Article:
Pueblo County, Colorado
William Clyde Currence
Contributed by Karen Mitchell.
The Legend of the Blue Mist........
This is the story of an old Hermit who lived in the Estes Park, Colorado area around the turn of the century that people called "Miner Bill". Bill's real name was William Clyde Currence and he came to the Estes Park area from Trenton, Nebraska in 1883. Whether Bill was insane, eccentric or both most remember him as a person whose life was shrouded in mystery.
Miner Bill's sanity was questioned around December of 1904 when acquaintances took him to the Montezuma County jail after he became uncontrollable. A doctor examined Bill and stated that of all the insane people he had seen in his life, that Bill was the worst that he had ever be exposed to. The doctor ordered that Bill be bound hand and foot. At a commitment hearing later in the month people who knew Bill told of how he would talk of wild things. That most of Bill's conversation would be on astrology and about Divine things......
After about a years confinement in the Colorado State Insane Asylum Bill was released and immediately set to prospecting in the Horseshoe Park area of what is now Rocky Mountain National Park. After several months Bill filed two claims on the West side of Mount Chapin just north of a rock formation now known as Miner Bill's Spire. Local geologists thought that Bill was wasting his time, since they themselves had collected rock samples from the base to the summit of Mount Chapin and had not found any traces of gold or silver.
Heedless of these criticisms, Miner Bill began construction of a trail to access the upper mines. Some might say that it was the product of a deranged mind fixating on a singular task. Non-the-less, great care was taken in building a well planned and skillfully engineered trail. The trail was so well constructed that it has lasted to the year I am telling this tale to you. Certainly, much more time and effort were expended than was warranted to reach the presumably worthless mines.
With the formation of Rocky Mountain National Park in 1915 Miner Bill became embroiled in a dispute with the Federal Government. It seems that the Superintendent of RMNP stopped by Bill's mine and asked him to quit cutting trees. Then construction of Fall River road caused Bill to complain that the road interfered with his mining claim. The people Bill complained to told him that the road would benefit his claim not hinder it. Well, Bill did not agree with this so he strung up a barbed wire fence across the road. He was arrested but released after promising not to put up the fence again. Bill continued to fan the flames of the situation by cutting more trees, building an additional cabin and erecting new fences. Bill continued to live in his cabins, which he named "Snowshoe" and "Hackmandy" until about 1930 when he was forced off the mining claim and into Estes Park by an attorney of the United States.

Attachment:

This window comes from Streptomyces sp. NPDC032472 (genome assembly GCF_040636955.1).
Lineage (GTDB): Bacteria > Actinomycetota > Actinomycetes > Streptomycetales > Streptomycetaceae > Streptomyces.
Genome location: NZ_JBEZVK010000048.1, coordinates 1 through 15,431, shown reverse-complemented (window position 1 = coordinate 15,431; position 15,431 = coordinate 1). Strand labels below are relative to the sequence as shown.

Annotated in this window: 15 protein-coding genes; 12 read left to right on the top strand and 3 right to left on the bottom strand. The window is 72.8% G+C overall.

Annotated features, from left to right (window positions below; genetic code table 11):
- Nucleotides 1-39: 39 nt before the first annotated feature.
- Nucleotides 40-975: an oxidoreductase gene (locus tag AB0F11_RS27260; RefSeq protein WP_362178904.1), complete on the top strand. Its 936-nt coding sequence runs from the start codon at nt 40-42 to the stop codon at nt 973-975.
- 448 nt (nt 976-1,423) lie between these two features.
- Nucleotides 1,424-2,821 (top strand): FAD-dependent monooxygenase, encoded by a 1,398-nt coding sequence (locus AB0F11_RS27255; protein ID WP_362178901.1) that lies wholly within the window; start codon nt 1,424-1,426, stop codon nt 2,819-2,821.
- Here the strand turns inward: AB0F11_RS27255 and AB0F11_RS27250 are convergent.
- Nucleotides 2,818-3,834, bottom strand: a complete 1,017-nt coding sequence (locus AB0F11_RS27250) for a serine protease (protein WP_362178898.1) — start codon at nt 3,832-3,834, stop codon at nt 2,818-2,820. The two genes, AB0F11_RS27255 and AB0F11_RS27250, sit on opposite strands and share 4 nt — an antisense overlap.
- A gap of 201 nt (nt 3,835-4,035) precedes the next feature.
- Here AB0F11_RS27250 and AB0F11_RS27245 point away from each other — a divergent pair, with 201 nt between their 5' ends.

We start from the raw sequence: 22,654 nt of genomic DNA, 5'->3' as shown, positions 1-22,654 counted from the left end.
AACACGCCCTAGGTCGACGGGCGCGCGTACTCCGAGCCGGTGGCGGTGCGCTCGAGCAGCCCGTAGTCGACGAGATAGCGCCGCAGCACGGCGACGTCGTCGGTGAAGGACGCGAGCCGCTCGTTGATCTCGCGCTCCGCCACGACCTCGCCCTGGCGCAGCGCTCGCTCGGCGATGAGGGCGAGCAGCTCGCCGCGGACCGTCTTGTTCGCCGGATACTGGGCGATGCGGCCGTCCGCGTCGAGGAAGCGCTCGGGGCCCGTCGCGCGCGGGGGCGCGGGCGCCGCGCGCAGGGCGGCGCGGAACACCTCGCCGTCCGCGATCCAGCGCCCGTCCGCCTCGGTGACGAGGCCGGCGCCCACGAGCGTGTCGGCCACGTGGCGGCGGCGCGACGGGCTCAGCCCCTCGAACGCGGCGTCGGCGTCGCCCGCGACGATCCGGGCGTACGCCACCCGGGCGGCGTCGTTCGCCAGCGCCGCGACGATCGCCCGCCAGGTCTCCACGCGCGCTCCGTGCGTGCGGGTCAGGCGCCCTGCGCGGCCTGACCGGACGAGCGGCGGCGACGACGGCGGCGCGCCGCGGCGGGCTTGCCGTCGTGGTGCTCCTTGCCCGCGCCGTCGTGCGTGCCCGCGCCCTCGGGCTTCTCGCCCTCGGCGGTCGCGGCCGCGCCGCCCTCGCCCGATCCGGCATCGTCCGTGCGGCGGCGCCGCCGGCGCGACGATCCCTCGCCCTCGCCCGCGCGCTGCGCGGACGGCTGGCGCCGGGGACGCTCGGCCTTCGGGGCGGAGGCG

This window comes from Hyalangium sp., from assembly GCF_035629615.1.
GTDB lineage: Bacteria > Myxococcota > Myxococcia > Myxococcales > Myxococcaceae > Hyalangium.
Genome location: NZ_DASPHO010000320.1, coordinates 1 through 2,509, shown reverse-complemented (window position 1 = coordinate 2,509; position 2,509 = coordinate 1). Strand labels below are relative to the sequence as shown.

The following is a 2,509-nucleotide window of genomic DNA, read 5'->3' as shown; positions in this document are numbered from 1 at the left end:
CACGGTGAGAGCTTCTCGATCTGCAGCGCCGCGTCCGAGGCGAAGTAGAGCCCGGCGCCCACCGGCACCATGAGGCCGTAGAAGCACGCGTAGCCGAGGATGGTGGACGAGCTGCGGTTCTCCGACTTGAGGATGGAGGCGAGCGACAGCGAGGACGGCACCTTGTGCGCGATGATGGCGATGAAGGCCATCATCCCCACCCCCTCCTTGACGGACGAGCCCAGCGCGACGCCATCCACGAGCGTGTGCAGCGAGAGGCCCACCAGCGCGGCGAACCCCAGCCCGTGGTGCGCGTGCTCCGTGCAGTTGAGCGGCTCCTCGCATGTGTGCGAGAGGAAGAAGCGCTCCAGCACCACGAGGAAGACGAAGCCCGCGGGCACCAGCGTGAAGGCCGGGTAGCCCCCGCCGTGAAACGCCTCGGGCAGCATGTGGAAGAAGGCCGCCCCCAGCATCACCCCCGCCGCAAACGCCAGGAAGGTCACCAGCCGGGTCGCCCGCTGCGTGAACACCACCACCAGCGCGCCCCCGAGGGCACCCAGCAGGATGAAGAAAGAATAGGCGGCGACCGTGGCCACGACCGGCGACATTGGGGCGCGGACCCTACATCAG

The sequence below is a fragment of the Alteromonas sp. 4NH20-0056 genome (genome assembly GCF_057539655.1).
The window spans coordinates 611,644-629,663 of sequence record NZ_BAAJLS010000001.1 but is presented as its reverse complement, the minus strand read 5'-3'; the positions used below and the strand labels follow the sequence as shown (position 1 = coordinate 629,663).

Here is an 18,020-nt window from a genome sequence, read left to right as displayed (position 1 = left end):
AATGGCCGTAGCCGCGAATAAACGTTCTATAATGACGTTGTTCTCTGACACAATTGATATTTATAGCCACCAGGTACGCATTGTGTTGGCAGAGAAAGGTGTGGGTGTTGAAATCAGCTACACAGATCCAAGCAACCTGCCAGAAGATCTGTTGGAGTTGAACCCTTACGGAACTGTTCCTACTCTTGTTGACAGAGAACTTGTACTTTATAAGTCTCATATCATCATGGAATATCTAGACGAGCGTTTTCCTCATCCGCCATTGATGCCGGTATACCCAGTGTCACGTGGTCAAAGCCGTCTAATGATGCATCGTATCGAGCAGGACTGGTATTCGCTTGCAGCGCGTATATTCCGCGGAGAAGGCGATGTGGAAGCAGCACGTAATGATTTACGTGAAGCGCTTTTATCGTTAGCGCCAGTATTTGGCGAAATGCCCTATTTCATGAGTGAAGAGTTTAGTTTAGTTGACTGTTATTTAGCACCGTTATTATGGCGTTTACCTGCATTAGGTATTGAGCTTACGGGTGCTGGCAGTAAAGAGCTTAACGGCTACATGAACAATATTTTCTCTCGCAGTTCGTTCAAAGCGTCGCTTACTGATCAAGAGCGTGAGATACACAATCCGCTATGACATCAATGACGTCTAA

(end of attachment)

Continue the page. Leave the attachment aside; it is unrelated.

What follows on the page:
Well, the Town of Estes Park wasn't very comfortable with Miner Bill actually in Town all the time. Bill had the habit of talking to himself in public which frightened many people; a habit that many people who are merely lonely have developed. Bill lived in peoples barns and in make shift lean-tos in the colder weather. The owner of the Stanley Hotel, F.O. Stanley who was also the inventor of the Stanley Steamer automobile gave Miner Bill odd jobs to do on occasion to give Bill some spending money.
What bothered people the most was when Bill started talking of "Divine things", especially his personal fear of what Bill referred to as the "Blue Mist". According to Bill, on cloudy nights near his cabin a Being that manifested itself as a glowing Blue Mist would appear in the trees near his cabins on the side of Mount Chapin. This Being would leave three toed claw marks in the snow and on the trunks of the trees around the cabins. Animals were found dead with nothing left but fresh bones on the ground. Bill believed that there was some relationship to his discovery of Rhyolite crystals while digging for gold and silver. He thought that by uncovering the crystals he had released something that had been trapped in the crystals while they were covered with earth.
One day the citizens of Estes Park noticed that Bill had not been around Town for over a week. "Probably gone back to his cabins on the side of Mount Chapin" they said. Even though they were uncomfortable with Miner Bill around they were curious as to what had become of him. Speculation and gossip turned to action and a retired Army officer by the name of Louis O' Riordan took the bull by the horns and went out to Bill's cabins to see what had happened.
O' Riordan came back a day later and told the Town that he had found Bill and his dog dead near the front of the cabin he called "Snowshoe". All that was left of the two of them were the bones held together by fragments of ligament and sinew. Around Bill were tracks of some kind of animal with three toes still visible in the snow.
Most people who come to Rocky Mountain National Park do not know about William Clyde Currence and the Legend of the Blue Mist. And most of those who learn of the tale do not bother to make the arduous hike up the trail that Miner Bill constructed to his mine and cabins. But some of the travelers to the area want to know more about this mysterious man and what he might have seen on the slopes of Mount Chapin. Perhaps you the reader will make the hike up to Miner Bill's Spire and Bill's old cabins and mines some day. And perhaps you will come back to Town and talk of Astrology......and Divine things......and Blue Mists.......
Copyright (c) 1995 By Arthur Vyn Boennighausen
to the Pueblo County Index Page.
Please e-mail comments and suggestions toKaren Mitchell.
|© Karen Mitchell |